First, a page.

Let’s face it: parenting children of a particular age might make it challenging to pursue a pastime (newborn to school-age). A good example is photography. The difficulties of traveling with kids are another factor that makes vacation photography seem like an insurmountable undertaking. Many folks I’ve met have admitted to giving up photography as a result of these difficulties. Since purchasing a DSLR to capture better pictures of my newborn, I have been actively involved in photography. I’ve never even experienced taking images in any other way. In this essay, I’ll discuss some of the methods I was able to get through the aforementioned difficulties and share pictures from a recent family trip to Italy.
- Have a Supportive Partner. The first thing is to make sure you have a supporting partner, and I cannot emphasize this enough. Every time you snap a photo, you are removing yourself from the family, which forces someone else to fill in for you. I’m not sure what to advise you if you don’t have that other than to think about pursuing a career in something more family-friendly, like, say, cooking. You may still have a chance to get this portion right if you haven’t already made a commitment to someone. For extra protection, I’d advise them to include a phrase in their vows that reads, “in sickness and in health, and even when you completely ignore me on our ideal vacation because you are preoccupied with shooting pictures…”
- Shoot at Sunrise. Moving on to some more useful topics now. Everyone is aware that sunrise and sunset are frequently the ideal times for photography. And while family time is typically designated for the evening during travel, sunrise is not. While everyone is asleep, you can sneak out and take some leisurely, thoughtful pictures in beautiful light.
- Keep it Light. Typically, this will be a zoom. Make certain it is small and lightweight. I adore shooting with prime lenses, but when weight and time are at a premium, it’s just not feasible to haul around all that gear and switch lenses when out in the field. In this regard, the Nikkor 24-120 f/4G VR has shown to be effective for me. I occasionally choose the Nikkor 70-200 f/4G VR when the situation calls for it or just to mix things up. Both are excellent solutions for vacation photography that are lightweight and small.
- Find a Golden Lens. Leave the tripod at home, turn up the ISO, and get familiar with de-noising. It goes without saying that we all want to take the clearest and sharpest pictures we can, but there are often times when a tripod bag or a diaper bag is the better option. The golden lens was stated earlier. It is extremely beneficial if it supports some form of picture stabilization and has a large aperture.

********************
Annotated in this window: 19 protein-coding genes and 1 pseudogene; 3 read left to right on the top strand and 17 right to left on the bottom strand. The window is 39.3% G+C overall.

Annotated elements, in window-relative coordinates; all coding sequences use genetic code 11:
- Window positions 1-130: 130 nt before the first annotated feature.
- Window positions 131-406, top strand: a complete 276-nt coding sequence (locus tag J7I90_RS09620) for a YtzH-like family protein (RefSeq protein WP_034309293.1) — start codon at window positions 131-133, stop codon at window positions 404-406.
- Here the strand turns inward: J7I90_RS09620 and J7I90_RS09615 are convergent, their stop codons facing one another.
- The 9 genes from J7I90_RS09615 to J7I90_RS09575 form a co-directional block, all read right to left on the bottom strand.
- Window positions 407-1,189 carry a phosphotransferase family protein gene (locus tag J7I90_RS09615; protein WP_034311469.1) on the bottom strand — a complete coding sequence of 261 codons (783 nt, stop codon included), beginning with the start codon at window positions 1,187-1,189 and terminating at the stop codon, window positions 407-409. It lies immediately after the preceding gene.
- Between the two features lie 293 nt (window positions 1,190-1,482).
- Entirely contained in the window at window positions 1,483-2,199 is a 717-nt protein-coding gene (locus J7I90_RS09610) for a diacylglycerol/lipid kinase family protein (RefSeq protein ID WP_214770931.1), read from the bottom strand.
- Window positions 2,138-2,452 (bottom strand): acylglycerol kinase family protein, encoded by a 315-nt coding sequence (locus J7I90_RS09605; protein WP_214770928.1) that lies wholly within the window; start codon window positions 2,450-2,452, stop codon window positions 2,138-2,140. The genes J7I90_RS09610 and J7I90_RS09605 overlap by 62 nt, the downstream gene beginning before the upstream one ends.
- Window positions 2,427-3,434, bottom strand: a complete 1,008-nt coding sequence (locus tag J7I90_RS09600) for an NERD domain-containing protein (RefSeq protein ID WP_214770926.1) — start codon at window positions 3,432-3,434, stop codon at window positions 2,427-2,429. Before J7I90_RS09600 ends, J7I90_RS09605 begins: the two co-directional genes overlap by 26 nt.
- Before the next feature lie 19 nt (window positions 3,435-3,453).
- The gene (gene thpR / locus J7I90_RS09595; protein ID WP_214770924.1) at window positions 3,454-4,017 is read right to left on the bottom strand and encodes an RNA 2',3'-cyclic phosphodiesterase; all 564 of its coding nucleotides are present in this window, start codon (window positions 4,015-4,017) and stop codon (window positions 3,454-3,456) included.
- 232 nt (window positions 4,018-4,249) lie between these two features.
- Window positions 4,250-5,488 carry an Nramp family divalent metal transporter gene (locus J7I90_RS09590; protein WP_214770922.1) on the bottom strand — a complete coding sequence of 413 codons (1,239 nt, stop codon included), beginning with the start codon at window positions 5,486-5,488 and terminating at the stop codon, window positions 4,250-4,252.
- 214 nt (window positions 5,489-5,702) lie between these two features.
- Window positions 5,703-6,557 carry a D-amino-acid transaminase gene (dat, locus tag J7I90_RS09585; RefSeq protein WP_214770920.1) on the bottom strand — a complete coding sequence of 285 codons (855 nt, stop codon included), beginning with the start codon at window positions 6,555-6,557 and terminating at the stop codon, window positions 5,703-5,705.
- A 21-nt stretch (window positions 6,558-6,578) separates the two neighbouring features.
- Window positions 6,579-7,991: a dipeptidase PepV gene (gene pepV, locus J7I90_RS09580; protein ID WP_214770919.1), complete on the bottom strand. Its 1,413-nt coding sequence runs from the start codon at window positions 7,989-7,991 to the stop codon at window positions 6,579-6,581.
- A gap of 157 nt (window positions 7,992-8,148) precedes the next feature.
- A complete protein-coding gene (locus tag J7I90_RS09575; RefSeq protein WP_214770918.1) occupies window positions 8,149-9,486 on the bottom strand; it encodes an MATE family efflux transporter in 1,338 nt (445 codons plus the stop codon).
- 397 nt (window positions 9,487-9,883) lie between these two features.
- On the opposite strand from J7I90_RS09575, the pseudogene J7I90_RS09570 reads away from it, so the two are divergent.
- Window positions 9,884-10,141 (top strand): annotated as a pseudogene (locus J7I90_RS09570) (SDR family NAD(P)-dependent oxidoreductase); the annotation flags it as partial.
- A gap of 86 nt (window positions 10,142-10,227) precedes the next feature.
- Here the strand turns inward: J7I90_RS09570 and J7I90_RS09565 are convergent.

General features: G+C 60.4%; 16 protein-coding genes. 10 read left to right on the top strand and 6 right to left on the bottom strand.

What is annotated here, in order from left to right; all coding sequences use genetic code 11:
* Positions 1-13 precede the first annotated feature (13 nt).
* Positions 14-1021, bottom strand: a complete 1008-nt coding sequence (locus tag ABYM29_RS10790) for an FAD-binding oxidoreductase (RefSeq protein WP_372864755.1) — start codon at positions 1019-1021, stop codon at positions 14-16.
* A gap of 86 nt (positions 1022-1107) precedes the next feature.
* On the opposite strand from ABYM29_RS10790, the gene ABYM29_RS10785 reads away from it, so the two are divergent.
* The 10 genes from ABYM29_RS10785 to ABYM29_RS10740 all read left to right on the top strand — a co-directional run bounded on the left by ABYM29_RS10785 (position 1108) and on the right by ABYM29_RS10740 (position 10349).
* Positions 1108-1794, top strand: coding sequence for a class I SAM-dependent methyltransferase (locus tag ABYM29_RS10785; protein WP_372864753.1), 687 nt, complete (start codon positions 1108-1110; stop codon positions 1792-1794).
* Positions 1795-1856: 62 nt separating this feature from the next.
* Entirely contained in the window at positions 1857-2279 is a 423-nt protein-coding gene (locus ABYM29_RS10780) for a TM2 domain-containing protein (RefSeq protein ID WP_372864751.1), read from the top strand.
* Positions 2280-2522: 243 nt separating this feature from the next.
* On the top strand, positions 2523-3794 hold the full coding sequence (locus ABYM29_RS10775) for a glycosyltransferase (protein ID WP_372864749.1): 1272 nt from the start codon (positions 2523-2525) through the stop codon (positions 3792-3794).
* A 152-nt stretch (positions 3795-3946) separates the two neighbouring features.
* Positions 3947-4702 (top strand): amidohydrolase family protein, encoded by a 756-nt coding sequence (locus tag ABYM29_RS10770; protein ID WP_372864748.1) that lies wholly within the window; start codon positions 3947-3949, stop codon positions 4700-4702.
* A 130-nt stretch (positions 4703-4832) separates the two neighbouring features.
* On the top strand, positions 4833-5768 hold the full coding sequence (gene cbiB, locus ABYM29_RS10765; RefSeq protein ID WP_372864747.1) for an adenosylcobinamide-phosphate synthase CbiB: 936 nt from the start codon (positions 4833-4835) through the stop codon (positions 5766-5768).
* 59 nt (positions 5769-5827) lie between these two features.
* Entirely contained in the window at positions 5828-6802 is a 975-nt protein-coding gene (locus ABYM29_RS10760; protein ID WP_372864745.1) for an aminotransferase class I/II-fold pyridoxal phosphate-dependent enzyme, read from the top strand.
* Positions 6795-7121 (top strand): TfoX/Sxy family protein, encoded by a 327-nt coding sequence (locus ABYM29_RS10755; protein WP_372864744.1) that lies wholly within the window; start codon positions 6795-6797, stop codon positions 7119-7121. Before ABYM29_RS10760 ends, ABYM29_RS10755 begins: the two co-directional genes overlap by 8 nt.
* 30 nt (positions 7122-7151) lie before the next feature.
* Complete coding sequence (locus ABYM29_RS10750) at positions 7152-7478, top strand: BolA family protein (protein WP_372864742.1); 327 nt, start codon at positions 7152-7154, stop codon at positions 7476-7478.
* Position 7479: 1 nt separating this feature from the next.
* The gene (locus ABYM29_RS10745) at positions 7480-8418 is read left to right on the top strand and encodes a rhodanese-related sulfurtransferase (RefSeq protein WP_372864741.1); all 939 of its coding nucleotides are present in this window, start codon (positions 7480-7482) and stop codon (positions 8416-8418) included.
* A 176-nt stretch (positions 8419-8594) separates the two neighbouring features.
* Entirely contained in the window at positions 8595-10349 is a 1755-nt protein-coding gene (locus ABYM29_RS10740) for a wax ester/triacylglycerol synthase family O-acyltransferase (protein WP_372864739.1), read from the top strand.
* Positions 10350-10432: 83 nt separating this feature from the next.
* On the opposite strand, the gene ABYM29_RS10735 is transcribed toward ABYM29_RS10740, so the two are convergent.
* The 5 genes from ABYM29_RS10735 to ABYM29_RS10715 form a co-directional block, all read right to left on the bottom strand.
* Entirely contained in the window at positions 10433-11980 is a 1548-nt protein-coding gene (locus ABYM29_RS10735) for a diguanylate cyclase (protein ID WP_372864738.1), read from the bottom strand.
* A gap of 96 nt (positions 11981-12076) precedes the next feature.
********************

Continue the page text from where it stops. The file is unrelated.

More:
- Go with a High Resolution Sensor. Pick a high resolution sensor, 5. Use a camera with a high resolution sensor if at all possible. When the youngster is dragging you by the shirt toward the gelato cart, it is difficult to focus on that composition. You’ll have more chances to address framing problems in the post-processing stage.
- Use a Camera Clip. Use a camera clip, in 6. For me, this one has completely changed the game. I work with Peak Design. I am aware that there are other choices available. My upper body is freed up to perform all the various parenting-related tasks when I have the camera on my belt. Even carrying a baby carrier allowed me to shoot some pictures (remember to tune up that VR). If I had been carrying my camera around my neck, none of the three photos below would have been possible.
- Keep Your Priorities Straight. Family comes first, then travel, then photography. When visiting a stunning location, make sure to take it all in with your family before taking advantage of any opportunities to shoot some pictures. This is easier said than done, and I am aware that I occasionally struggle since my natural inclination is to photograph the scene first before moving on to the next steps. Actually, there are times when it is the best course of action because it is simpler to concentrate on everything else once the photography is done.
- Stock Up on Memory Cards and Don’t be Afraid to Bracket. Increasing the sample size is typically the greatest method to make the statistics work in your favor when you’re pressed for time. Bracketing improves your chances of getting a usable shot when you don’t have the time to thoroughly examine the histogram or image preview to determine if you got the shot or not.
- Sharpen Up Post-Processing Skills. Working on your post-processing abilities will enable you to make up for the many concessions you would have had to make when shooting, especially when doing so in intense midday sunlight or in cloudy settings.
- Keep Camera Gear Clean. Before you go on your trip, thoroughly clean your camera equipment, especially the sensor. Once you’re out there, it could be challenging to take care of things. Additionally, attempting to eliminate those dust specks during post-processing can cost you a lot of time that you don’t have.
- Don’t Make the Perfect the Enemy of the Good. The truth is that I can’t, thus I miss 90% of the images that I really want to take. How many times have I missed a wonderful sunset or scenery because it’s dinner time with family or because it would make the trip more difficult for the family? The 10% I do get, though, are typically good enough to keep me intrigued and to keep my creative juices going when I use the methods described here.
The joys of family, travel, and photography can occasionally conflict with one another. All three can come together with the right concessions in order for that delight to expand and for one to have the best of both worlds. I’m hoping that the advice I’ve provided here may enable others to experience some of that enchanted sensation.
Learn more: How to Avoid Blurry Photos